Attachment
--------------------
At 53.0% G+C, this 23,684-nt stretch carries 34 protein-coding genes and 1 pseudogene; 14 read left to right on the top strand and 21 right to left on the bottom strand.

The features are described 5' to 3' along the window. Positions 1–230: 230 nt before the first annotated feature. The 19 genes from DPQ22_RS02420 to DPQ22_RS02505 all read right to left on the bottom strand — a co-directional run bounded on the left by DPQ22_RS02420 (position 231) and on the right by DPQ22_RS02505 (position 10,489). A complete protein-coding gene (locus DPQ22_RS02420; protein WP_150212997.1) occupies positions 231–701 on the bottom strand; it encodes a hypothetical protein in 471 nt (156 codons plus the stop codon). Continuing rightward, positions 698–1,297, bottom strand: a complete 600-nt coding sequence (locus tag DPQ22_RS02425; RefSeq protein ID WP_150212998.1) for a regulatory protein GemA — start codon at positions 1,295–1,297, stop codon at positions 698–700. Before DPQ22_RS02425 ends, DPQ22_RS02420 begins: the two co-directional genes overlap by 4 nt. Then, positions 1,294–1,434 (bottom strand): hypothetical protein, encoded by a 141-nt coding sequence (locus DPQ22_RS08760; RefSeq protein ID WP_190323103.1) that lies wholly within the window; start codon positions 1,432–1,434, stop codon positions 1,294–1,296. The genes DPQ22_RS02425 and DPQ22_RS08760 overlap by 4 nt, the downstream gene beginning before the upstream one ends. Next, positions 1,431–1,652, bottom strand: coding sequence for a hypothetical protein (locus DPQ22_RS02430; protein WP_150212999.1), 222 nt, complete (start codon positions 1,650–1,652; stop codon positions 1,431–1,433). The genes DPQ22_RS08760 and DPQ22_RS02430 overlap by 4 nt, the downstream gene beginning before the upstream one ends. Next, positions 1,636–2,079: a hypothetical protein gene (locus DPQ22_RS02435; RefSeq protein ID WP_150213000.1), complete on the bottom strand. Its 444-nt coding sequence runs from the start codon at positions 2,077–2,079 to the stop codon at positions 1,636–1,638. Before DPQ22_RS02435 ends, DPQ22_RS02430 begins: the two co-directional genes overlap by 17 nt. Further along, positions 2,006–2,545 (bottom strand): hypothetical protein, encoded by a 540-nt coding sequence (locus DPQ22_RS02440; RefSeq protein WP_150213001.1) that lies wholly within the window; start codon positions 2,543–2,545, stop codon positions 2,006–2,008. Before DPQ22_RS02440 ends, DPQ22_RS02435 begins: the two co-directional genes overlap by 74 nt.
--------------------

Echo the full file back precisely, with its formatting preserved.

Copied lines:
At 53.0% G+C, this 23,684-nt stretch carries 34 protein-coding genes and 1 pseudogene; 14 read left to right on the top strand and 21 right to left on the bottom strand.

The features are described 5' to 3' along the window. Positions 1–230: 230 nt before the first annotated feature. The 19 genes from DPQ22_RS02420 to DPQ22_RS02505 all read right to left on the bottom strand — a co-directional run bounded on the left by DPQ22_RS02420 (position 231) and on the right by DPQ22_RS02505 (position 10,489). A complete protein-coding gene (locus DPQ22_RS02420; protein WP_150212997.1) occupies positions 231–701 on the bottom strand; it encodes a hypothetical protein in 471 nt (156 codons plus the stop codon). Continuing rightward, positions 698–1,297, bottom strand: a complete 600-nt coding sequence (locus tag DPQ22_RS02425; RefSeq protein ID WP_150212998.1) for a regulatory protein GemA — start codon at positions 1,295–1,297, stop codon at positions 698–700. Before DPQ22_RS02425 ends, DPQ22_RS02420 begins: the two co-directional genes overlap by 4 nt. Then, positions 1,294–1,434 (bottom strand): hypothetical protein, encoded by a 141-nt coding sequence (locus DPQ22_RS08760; RefSeq protein ID WP_190323103.1) that lies wholly within the window; start codon positions 1,432–1,434, stop codon positions 1,294–1,296. The genes DPQ22_RS02425 and DPQ22_RS08760 overlap by 4 nt, the downstream gene beginning before the upstream one ends. Next, positions 1,431–1,652, bottom strand: coding sequence for a hypothetical protein (locus DPQ22_RS02430; protein WP_150212999.1), 222 nt, complete (start codon positions 1,650–1,652; stop codon positions 1,431–1,433). The genes DPQ22_RS08760 and DPQ22_RS02430 overlap by 4 nt, the downstream gene beginning before the upstream one ends. Next, positions 1,636–2,079: a hypothetical protein gene (locus DPQ22_RS02435; RefSeq protein ID WP_150213000.1), complete on the bottom strand. Its 444-nt coding sequence runs from the start codon at positions 2,077–2,079 to the stop codon at positions 1,636–1,638. Before DPQ22_RS02435 ends, DPQ22_RS02430 begins: the two co-directional genes overlap by 17 nt. Further along, positions 2,006–2,545 (bottom strand): hypothetical protein, encoded by a 540-nt coding sequence (locus DPQ22_RS02440; RefSeq protein WP_150213001.1) that lies wholly within the window; start codon positions 2,543–2,545, stop codon positions 2,006–2,008. Before DPQ22_RS02440 ends, DPQ22_RS02435 begins: the two co-directional genes overlap by 74 nt.